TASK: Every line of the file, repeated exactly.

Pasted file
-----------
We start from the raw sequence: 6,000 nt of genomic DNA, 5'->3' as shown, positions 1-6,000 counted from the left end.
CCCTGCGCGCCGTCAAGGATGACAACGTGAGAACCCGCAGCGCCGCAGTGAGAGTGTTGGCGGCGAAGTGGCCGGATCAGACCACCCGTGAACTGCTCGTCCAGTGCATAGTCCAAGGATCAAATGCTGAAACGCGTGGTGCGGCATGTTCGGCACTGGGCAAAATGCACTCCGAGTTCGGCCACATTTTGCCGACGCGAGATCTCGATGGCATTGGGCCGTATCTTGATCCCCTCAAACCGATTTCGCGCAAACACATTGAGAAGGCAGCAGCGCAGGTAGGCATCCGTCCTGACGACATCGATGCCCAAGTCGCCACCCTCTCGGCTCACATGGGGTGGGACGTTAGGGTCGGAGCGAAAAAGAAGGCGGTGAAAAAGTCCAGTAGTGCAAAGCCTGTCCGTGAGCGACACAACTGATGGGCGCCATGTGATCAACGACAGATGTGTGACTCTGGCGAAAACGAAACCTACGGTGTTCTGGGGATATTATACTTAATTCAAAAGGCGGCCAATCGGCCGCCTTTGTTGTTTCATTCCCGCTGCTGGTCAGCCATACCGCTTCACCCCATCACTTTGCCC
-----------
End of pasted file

We start from the raw sequence: 6,000 nt of genomic DNA, 5'->3' as shown, positions 1-6,000 counted from the left end.
CCCTGCGCGCCGTCAAGGATGACAACGTGAGAACCCGCAGCGCCGCAGTGAGAGTGTTGGCGGCGAAGTGGCCGGATCAGACCACCCGTGAACTGCTCGTCCAGTGCATAGTCCAAGGATCAAATGCTGAAACGCGTGGTGCGGCATGTTCGGCACTGGGCAAAATGCACTCCGAGTTCGGCCACATTTTGCCGACGCGAGATCTCGATGGCATTGGGCCGTATCTTGATCCCCTCAAACCGATTTCGCGCAAACACATTGAGAAGGCAGCAGCGCAGGTAGGCATCCGTCCTGACGACATCGATGCCCAAGTCGCCACCCTCTCGGCTCACATGGGGTGGGACGTTAGGGTCGGAGCGAAAAAGAAGGCGGTGAAAAAGTCCAGTAGTGCAAAGCCTGTCCGTGAGCGACACAACTGATGGGCGCCATGTGATCAACGACAGATGTGTGACTCTGGCGAAAACGAAACCTACGGTGTTCTGGGGATATTATACTTAATTCAAAAGGCGGCCAATCGGCCGCCTTTGTTGTTTCATTCCCGCTGCTGGTCAGCCATACCGCTTCACCCCATCACTTTGCCC